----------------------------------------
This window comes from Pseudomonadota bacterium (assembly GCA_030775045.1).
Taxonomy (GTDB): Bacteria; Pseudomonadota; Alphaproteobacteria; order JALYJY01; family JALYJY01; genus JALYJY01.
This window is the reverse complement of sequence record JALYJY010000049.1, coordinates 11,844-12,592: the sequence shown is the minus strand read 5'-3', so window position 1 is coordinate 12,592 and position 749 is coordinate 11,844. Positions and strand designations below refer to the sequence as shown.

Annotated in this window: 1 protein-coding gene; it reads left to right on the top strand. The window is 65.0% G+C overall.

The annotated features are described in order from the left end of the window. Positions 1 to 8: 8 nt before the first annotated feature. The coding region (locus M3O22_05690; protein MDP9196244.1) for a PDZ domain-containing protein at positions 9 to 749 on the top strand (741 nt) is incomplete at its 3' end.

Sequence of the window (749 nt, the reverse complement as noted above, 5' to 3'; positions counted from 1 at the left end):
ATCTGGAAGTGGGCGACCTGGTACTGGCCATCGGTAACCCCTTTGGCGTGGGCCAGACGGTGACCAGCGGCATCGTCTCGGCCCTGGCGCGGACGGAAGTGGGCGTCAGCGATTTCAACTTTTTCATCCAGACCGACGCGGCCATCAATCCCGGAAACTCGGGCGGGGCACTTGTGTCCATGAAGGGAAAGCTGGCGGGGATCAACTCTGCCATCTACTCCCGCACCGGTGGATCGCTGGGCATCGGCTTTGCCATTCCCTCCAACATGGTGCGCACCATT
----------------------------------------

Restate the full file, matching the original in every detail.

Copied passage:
This window comes from Pseudomonadota bacterium (assembly GCA_030775045.1).
Taxonomy (GTDB): Bacteria; Pseudomonadota; Alphaproteobacteria; order JALYJY01; family JALYJY01; genus JALYJY01.
This window is the reverse complement of sequence record JALYJY010000049.1, coordinates 11,844-12,592: the sequence shown is the minus strand read 5'-3', so window position 1 is coordinate 12,592 and position 749 is coordinate 11,844. Positions and strand designations below refer to the sequence as shown.

Annotated in this window: 1 protein-coding gene; it reads left to right on the top strand. The window is 65.0% G+C overall.

The annotated features are described in order from the left end of the window. Positions 1 to 8: 8 nt before the first annotated feature. The coding region (locus M3O22_05690; protein MDP9196244.1) for a PDZ domain-containing protein at positions 9 to 749 on the top strand (741 nt) is incomplete at its 3' end.

Sequence of the window (749 nt, the reverse complement as noted above, 5' to 3'; positions counted from 1 at the left end):
ATCTGGAAGTGGGCGACCTGGTACTGGCCATCGGTAACCCCTTTGGCGTGGGCCAGACGGTGACCAGCGGCATCGTCTCGGCCCTGGCGCGGACGGAAGTGGGCGTCAGCGATTTCAACTTTTTCATCCAGACCGACGCGGCCATCAATCCCGGAAACTCGGGCGGGGCACTTGTGTCCATGAAGGGAAAGCTGGCGGGGATCAACTCTGCCATCTACTCCCGCACCGGTGGATCGCTGGGCATCGGCTTTGCCATTCCCTCCAACATGGTGCGCACCATT